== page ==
The “pig in a python” syndrome or effect (also “pig in the python,” “pig through a python” and “pig through the python") describes swallowing and digesting something large. The post-WWII baby boom in the United States was described by demographers as a “pig in a python” by at least 1972; the boomers ("pig") would have to go through the school system, have some children, and go through retirement.
CNBC’s John Carney wrote about the housing foreclosure crisis in October 2010:
“Get ready to hear the phrase ‘pig through the python’ a lot. For example, ‘We need to get the pig through the python very quickly so that the market can be free of uncertainty.’ This is the favorite metaphor of bankers discussing the foreclosure crisis.”
The housing use of “pig through the python” was popularized by Annaly Salvos of Annaly Capital, who wrote The Pig in the Python on September 24, 2010.
pig in a python
n. especially in demographics, a spike or surge in a statistic measured over time.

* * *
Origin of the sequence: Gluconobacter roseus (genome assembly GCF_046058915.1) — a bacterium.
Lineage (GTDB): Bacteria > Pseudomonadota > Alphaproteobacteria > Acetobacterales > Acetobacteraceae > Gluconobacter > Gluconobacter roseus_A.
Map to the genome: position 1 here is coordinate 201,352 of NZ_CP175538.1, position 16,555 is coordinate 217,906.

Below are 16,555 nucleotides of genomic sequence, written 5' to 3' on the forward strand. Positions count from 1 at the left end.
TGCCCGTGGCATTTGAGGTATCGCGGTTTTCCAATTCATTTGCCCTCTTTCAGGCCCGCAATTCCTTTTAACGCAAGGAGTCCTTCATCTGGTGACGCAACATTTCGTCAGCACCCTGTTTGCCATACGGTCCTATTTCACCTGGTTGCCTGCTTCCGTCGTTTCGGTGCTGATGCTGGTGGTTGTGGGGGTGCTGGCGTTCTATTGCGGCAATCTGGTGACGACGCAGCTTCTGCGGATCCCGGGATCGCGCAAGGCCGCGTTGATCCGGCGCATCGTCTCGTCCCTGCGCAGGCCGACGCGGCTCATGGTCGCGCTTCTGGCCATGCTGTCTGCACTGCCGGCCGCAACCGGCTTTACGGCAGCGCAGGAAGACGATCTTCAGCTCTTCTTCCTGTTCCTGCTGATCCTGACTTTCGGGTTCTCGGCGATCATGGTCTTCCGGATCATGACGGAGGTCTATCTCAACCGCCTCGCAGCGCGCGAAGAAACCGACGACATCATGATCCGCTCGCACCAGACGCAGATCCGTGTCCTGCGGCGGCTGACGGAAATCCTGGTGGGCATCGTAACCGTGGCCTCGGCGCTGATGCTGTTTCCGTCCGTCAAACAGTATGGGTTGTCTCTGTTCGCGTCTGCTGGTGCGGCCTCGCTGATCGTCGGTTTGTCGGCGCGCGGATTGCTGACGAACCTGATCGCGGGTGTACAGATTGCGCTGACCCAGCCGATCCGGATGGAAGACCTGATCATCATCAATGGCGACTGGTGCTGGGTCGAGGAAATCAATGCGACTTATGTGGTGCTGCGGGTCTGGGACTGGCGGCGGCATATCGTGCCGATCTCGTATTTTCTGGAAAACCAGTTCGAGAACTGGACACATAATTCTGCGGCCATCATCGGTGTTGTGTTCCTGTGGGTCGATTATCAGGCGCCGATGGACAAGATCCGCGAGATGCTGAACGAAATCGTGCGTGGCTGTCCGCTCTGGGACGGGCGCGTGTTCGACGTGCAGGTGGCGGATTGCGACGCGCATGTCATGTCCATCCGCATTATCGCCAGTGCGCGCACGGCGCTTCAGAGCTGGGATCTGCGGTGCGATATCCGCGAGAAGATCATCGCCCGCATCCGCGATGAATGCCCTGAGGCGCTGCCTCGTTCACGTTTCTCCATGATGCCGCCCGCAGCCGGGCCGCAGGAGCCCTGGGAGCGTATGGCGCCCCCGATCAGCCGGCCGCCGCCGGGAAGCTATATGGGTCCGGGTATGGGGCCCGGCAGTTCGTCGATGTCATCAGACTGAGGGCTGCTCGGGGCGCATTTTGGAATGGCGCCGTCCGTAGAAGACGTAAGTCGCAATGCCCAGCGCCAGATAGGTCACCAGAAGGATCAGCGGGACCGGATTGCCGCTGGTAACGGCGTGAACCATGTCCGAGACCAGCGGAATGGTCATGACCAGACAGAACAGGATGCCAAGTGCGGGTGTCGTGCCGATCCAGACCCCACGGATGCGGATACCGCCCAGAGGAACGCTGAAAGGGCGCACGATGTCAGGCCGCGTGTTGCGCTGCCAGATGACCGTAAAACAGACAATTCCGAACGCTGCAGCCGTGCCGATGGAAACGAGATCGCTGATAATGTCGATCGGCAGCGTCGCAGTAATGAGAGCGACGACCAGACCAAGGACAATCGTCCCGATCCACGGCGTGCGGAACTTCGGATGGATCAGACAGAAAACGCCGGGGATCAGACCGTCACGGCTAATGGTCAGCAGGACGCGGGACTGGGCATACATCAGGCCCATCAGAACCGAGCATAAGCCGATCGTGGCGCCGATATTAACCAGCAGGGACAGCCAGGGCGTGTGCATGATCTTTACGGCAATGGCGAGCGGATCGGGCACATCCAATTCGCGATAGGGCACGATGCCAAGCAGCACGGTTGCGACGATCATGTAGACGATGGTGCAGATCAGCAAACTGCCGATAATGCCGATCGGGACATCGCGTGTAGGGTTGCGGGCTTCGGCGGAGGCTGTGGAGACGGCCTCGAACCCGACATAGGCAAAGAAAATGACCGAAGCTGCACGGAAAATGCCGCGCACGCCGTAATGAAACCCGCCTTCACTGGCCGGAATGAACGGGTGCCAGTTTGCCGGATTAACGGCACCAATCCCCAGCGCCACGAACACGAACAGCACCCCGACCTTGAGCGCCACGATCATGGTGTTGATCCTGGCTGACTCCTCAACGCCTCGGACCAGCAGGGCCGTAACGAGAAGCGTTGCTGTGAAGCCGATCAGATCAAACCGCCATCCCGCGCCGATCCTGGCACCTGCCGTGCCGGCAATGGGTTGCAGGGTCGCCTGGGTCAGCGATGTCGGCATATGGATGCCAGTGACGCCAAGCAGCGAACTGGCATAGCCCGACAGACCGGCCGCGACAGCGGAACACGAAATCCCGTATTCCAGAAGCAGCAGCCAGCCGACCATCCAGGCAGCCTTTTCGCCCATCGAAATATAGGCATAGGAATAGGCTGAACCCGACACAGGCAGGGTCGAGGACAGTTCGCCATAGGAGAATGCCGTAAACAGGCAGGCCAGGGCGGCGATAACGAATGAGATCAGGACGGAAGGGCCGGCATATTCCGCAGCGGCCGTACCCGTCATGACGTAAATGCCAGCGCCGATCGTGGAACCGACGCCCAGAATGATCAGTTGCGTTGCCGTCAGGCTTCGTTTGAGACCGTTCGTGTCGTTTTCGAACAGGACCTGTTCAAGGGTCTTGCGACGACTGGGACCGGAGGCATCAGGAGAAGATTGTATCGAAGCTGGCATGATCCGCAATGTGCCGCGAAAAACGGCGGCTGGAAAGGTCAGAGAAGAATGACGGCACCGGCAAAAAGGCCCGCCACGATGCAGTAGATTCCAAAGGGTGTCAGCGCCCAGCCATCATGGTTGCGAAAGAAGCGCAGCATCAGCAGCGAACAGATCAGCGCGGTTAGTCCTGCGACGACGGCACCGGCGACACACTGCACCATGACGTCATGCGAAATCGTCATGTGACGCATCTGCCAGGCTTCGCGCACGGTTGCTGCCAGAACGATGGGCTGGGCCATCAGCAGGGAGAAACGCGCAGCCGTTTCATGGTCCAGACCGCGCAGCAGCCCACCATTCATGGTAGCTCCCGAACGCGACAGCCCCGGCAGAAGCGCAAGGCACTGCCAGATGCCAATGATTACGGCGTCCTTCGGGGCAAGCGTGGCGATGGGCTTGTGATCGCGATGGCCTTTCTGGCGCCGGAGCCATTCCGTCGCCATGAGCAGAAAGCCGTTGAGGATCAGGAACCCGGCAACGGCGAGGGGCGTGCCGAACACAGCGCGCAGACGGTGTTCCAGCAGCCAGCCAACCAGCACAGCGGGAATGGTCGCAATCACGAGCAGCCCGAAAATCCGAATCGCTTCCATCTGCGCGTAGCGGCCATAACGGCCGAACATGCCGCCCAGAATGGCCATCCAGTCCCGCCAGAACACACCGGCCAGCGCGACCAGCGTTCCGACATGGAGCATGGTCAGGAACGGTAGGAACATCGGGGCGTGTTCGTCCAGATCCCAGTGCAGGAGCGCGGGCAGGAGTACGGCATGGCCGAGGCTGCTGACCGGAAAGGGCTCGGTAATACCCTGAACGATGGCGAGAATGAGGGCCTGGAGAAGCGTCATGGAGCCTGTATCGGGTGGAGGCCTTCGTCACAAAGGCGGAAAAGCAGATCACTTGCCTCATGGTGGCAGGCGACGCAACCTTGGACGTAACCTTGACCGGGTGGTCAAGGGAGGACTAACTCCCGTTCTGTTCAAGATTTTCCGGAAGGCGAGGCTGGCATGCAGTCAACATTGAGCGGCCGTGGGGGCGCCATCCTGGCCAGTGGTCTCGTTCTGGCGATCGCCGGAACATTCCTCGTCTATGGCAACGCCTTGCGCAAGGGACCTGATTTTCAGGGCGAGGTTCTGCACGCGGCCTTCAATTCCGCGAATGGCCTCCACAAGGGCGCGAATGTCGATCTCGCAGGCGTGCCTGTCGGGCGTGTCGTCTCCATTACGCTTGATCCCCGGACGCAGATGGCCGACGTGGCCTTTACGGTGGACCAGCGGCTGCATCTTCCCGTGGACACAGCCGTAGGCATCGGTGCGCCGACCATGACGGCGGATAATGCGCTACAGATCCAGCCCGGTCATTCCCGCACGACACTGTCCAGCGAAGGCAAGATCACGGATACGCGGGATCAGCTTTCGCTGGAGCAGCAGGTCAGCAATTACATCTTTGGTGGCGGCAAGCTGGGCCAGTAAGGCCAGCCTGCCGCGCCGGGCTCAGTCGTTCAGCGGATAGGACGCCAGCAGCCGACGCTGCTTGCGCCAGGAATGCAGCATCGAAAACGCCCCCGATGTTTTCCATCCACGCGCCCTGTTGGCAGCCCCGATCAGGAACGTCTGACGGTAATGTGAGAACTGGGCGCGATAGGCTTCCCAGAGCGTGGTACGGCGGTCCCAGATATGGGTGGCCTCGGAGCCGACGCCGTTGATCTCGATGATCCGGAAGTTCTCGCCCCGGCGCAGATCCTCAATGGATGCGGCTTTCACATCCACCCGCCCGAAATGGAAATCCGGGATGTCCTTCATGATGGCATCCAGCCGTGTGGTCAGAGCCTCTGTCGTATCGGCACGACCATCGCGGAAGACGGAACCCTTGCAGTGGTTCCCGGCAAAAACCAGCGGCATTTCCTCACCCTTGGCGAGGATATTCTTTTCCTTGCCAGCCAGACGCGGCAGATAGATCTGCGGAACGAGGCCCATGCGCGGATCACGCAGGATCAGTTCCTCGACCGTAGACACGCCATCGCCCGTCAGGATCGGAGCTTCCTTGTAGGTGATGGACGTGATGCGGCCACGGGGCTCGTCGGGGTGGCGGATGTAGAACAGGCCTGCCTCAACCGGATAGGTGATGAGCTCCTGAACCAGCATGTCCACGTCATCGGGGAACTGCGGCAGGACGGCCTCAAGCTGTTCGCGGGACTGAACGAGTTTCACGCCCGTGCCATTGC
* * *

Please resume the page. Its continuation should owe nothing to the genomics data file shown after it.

1974 Russell Baker New York Times Magazine (Apr. 21) “Pigs in a Python” p. 6: All very well for the bulge group, you may say. It will continue to dominate society as it passes through the decades like a pig through a python.
1983 Philip H. Dougherty New York Times (Feb. 11) “Advertising; Redbook Rejuggles Its Image”: It is a population segment that will grow 27 percent by 1990, and that portion of American womanhood that Gilbert Maurer, president of Hearst Magazines, lovingly characterized as ‘‘the pig in the python.’’
Google News Archive
31 January 1970, Montreal (Quebec) Gazette, “Tom Wolfe: limp-haired, white suited renegade cowboy” by Herbert Aronoff, pg. 37, col. 2:
YOUTH WILL GROW OLD his words screamed across the wide expanses of McGill’s Leacock Auditorium and sideburns bristled on all sides.
Like a pig in a python, the youth bulge will work its way from front to back, living to see the tail end of life, condemned in its old age to wag the head of society with outmoded ideas of peace and love.
19 May 1972, Life magazine, “The 70-year life span of a baby boom,” pg. 46:
This created a bulge in our population which, like a pig in a python, has been moving along and creating problems ever since.
Google News Archive
8 June 1981, Anchorage (AK) Daily News, ‘Graduating into our self-centered society” by Joseph Kraft, pg. A10, col. 2: